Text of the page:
6 tips for travelling with a wheelchair
To make travelling easier for wheelchair users, we’d recommend a lightweight wheelchair or folding wheelchair. Read our other travel tips here.
It can seem daunting travelling with a wheelchair. However, with proper planning and preparation, wheelchair users can enjoy a hassle-free travel experience.
To make travelling even easier for wheelchair users, we’d recommend a lightweight wheelchair, or even better, a lightweight folding wheelchair. With no compromise on comfort, lightweight wheelchairs are designed to weigh around 10kg less than a traditional wheelchair. This makes them much easier to transport when travelling.
For more travelling guidance for wheelchair users, here are our 6 top tips for travelling with a wheelchair.
1. Research your destination
Stick to wheelchair-friendly holiday destinations. When choosing a destination, find out about the accessibility of places you’ll be visiting, such as restaurants, museums and hotels. You’ll also need to consider how accessible transport is at the destination and is the terrain easy to navigate in a wheelchair.
2. Choose the right transportation
If you’re planning to fly read the airlines' mobility assistance guidelines and wheelchair policies to ensure that your wheelchair meets the size and weight requirements. If your wheelchair has to go in the hold of the aeroplane, label it with your name and phone number. This means if it gets lost, it has more of a chance of making its way back to you.
Alternatively, if you’re thinking of travelling by train, find out if the trains to your destination have accessible seating and if the stations have accessible entrances and exits.
3. Arrive early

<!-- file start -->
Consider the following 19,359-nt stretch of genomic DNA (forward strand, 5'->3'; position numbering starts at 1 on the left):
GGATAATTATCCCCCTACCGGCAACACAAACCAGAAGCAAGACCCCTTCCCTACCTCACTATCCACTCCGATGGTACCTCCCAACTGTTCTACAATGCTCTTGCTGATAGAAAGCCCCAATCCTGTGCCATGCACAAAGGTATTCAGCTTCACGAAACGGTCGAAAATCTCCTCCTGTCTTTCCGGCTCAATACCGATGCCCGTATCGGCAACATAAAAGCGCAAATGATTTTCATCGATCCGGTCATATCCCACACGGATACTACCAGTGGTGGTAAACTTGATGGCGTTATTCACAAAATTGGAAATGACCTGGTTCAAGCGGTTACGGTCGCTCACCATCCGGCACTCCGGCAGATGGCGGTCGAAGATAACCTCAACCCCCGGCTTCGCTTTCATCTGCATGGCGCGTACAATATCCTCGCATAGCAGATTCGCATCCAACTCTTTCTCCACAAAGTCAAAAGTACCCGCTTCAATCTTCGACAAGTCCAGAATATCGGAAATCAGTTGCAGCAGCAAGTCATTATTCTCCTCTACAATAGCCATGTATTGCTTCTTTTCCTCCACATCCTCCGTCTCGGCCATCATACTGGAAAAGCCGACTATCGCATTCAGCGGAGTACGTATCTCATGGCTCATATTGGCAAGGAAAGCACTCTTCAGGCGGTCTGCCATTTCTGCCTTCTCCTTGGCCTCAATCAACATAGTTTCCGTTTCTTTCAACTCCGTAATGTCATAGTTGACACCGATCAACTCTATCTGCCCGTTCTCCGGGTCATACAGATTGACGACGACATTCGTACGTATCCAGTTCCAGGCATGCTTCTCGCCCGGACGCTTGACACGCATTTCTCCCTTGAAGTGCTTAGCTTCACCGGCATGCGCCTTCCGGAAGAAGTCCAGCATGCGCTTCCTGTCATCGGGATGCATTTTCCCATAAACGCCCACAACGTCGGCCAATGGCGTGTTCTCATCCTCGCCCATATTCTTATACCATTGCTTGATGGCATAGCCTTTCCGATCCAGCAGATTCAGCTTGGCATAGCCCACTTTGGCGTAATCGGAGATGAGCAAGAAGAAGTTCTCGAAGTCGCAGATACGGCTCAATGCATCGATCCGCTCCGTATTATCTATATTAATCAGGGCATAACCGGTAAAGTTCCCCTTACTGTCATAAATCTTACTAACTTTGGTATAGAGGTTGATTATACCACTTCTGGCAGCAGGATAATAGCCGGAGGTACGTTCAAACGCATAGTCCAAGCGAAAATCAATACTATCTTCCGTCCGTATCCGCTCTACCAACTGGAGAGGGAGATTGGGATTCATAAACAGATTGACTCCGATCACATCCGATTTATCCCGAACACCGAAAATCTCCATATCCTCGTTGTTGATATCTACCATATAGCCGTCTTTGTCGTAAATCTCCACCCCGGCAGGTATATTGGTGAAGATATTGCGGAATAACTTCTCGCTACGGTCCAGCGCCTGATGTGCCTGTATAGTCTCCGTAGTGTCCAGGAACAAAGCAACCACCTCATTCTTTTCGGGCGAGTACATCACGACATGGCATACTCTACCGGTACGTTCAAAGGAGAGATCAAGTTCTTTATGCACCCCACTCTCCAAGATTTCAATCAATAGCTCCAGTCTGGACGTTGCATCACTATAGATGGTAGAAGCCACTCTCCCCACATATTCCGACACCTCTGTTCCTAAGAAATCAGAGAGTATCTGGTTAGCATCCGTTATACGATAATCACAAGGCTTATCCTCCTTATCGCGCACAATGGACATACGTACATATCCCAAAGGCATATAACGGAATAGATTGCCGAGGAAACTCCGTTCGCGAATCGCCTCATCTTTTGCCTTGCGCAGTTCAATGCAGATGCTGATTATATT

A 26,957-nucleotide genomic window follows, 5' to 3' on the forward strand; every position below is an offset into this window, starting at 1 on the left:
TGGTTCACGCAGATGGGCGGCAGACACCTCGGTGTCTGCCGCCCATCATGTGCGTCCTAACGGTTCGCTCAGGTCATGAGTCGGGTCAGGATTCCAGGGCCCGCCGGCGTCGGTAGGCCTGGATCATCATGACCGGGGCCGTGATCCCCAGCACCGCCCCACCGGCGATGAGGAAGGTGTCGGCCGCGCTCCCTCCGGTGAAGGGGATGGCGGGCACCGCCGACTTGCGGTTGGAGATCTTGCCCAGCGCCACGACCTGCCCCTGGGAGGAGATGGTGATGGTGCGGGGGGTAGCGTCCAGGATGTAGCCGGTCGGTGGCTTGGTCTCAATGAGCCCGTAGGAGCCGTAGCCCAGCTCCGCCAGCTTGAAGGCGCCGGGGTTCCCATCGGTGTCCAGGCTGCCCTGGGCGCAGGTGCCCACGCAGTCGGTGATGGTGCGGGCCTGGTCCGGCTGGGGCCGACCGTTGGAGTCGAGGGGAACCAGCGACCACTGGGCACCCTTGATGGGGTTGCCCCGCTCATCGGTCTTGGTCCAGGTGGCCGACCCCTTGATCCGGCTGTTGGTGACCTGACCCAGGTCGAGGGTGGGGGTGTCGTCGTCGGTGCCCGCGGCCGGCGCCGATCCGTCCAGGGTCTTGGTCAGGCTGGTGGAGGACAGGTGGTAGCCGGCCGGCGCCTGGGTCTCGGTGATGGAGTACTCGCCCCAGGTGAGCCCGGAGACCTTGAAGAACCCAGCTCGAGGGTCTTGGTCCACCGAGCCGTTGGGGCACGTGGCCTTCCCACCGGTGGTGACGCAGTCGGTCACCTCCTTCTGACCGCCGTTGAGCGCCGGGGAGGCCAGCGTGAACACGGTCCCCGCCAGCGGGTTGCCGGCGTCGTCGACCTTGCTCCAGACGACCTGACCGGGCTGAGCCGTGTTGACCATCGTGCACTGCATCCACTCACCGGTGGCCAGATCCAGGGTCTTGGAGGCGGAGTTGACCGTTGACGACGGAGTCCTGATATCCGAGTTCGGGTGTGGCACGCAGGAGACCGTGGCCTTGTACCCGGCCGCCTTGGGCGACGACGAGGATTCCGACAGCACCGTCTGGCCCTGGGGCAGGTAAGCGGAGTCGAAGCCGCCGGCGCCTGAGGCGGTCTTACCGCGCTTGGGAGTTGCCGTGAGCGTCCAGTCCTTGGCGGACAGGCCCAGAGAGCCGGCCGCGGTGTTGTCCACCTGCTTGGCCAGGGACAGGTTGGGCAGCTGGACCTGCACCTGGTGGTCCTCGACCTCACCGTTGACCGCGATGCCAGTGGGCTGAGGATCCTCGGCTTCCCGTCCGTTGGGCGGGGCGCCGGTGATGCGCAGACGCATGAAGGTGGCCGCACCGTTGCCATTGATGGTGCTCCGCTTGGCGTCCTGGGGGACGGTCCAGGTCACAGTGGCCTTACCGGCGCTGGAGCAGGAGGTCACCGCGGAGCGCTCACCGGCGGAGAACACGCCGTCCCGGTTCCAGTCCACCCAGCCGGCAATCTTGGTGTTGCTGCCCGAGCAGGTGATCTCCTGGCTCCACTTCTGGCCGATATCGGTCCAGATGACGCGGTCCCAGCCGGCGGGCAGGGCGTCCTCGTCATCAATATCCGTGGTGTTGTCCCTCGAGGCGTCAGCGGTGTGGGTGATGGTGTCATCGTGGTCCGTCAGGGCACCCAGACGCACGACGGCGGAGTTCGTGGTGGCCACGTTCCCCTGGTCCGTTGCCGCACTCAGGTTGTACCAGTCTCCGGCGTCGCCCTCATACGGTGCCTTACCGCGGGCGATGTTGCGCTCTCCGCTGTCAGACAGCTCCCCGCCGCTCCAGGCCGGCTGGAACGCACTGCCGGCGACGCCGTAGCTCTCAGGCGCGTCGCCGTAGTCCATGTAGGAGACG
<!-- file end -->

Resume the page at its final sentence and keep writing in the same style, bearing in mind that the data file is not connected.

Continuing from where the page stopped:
Whatever transportation you choose, we’d recommend arriving earlier than you need. This allows for any accessibility issues you may encounter and gives you extra time to figure out where you need to be and at what time.
4. Look into where you'll be staying
When booking accommodation confirm that the hotel's accessible rooms are suitable for you and your wheelchair, also check they have accessible entrances, lifts and toilets. You can also ask about their accessibility policies or additional services they offer to guests with disabilities.
5. Plan an itinerary
Plan where you’re going and when carefully, ensuring to leave yourself enough time to rest and relax. If possible, make reservations for attractions or restaurants in advance to make your trip as smooth as possible.
You may also want to allow extra time in between activities in case you encounter any accessibility issues, for example having to navigate uneven terrain or wait for accessible transportation.
6. Stay connected
Make sure your phone is charged at all times, you could even bring an extra portable charger. Also, make sure you have your emergency contacts and medical information on you at all times.